As I read the entry, I came across this criticism:
I don't know what Wikipedia's current editorial process is, but I think it's pretty open, allowing any registered user to post and/or edit any entry. And then it would be up to any one of the rest of us to correct that entry or make a claim that's it's inaccurate or complete bullshit.
"The site has also been criticized for...favoring consensus over
credentials in its editorial process..."
This is the core of the democratic process. Present an idea and allow the masses to judge its value. And this is what seems to be good about Wikipedia. The people decide what is right or wrong.
And this is the state of much of the Internet. The people decide. If I blog something and you blog something and others blog similar somethings, the Internet will become filled with our ideas. And if we say similar things, then similar ideas will dominate.
Now I trust my own level of susceptibility to stating crap. But how can I be sure that you don't say complete crap? And if you or I have more free time to post our crap, then won't the Internet just be filled with your or my crap? Even if your intentions are good, are you or I qualified to load the Internet with crap?
We like to think of a hierarchical chain of knowledge, from the student to the teacher to the expert. But what if the opinions of students dominate: are masses of students qualified to make decisions in this democracy when obvious experts are ignored?
This seems to be the root problem with the Internet and Wikipedia. Is consensus of opinion good enough to help us make decisions?
How do you control information? Do you limit what is known, or, do you dilute the known with crap until the general understanding of everything is wrong? ...In other words, is it possible to use Wikipedia or Google or any other popular informational sources to make people stupid?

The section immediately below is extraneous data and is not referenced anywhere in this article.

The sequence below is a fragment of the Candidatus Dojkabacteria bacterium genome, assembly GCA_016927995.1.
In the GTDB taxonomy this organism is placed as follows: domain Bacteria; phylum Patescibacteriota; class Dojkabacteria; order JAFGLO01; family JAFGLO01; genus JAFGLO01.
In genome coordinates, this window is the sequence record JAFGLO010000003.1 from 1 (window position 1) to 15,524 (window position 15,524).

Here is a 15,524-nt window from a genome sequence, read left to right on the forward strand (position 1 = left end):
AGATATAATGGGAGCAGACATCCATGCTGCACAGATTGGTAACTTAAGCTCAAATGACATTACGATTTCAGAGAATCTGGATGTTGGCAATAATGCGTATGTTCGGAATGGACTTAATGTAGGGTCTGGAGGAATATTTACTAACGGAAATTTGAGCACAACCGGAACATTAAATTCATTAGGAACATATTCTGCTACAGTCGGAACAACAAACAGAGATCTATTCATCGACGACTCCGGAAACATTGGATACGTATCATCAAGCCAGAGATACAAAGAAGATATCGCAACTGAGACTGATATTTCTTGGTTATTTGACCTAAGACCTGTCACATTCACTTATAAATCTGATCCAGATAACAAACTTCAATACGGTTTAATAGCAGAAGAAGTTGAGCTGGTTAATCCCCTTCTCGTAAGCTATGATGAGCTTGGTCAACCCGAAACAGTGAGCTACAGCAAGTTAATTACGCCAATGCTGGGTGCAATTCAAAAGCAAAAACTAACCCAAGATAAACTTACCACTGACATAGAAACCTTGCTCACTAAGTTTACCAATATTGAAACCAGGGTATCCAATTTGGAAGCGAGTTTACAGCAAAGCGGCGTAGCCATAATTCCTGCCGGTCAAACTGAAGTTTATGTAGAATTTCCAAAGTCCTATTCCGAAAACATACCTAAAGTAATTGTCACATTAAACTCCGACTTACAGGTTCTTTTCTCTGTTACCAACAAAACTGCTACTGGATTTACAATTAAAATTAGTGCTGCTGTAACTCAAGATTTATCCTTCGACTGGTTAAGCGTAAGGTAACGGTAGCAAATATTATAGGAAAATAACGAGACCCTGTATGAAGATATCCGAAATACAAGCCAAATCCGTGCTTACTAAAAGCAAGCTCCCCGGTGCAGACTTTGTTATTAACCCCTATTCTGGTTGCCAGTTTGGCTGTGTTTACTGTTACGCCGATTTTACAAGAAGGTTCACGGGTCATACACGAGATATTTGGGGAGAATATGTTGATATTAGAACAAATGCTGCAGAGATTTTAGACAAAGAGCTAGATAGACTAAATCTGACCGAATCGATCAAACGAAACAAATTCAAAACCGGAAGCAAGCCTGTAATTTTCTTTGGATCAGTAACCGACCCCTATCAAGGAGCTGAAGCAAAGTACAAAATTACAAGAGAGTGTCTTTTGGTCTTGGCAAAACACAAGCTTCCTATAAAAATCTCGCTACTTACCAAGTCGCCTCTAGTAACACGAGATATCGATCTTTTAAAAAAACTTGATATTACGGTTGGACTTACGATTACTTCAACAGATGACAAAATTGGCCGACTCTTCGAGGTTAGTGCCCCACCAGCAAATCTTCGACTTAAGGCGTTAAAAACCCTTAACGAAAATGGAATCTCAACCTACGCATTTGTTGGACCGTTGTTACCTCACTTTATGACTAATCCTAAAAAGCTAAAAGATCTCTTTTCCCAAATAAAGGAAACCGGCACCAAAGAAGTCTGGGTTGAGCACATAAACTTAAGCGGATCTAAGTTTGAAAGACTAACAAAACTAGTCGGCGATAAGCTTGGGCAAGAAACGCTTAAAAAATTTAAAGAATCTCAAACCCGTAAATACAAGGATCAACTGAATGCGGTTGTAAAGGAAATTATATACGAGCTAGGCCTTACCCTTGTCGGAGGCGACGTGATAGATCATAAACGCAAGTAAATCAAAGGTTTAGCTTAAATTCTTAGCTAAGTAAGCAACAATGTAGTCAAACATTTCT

The complaint of lack of credentials is what interests me most. If one is an expert and paid to publish ideas (research, facts, conclusions, opinions), then others must pay, in some form, to access those ideas. If Wikipedia is free, then the ideas posted there would be inferior to those of the expert.
But if consensus is the arbiter of knowledge; if Wikipedia can alter the perception of people to believe that consensus is the rule, then the argument is that consensus limits knowledge because people will accept what's "generally known" as an expert opinion. If we are all experts, is anyone an expert?
Does this make any sense?
Teachers oppose Wikipedia because they've seen the bell curve and know that consensus only equals about a grade of C+.
An educated person knows her own limitations and says, "I am not qualified to answer that, but here is an expert source."
Where do you go for answers? If we define that source as an expert, then Wikipedia and Google are the experts.
There is the dilemma. People want agreement. Reality demands agreement. If ten of us call something a "chair" and one calls it "my son" then that person might be labeled as crazy. But what if ten of us say that the Earth is flat and one says it's round? By consensus, the Earth will remain flat until, when? We fear this kind of power that consenus can wield because of the scale of information access on the Internet.
[editor's note: the chair is not my son.]
Does consensus guarantee that the Internet will eventually be filled with crap?
Rest easy and read with confidence the words written here: I am The Effing Librarian. And I guarantee that everything I say, regardless of consensus of opinion, is complete and utter crap.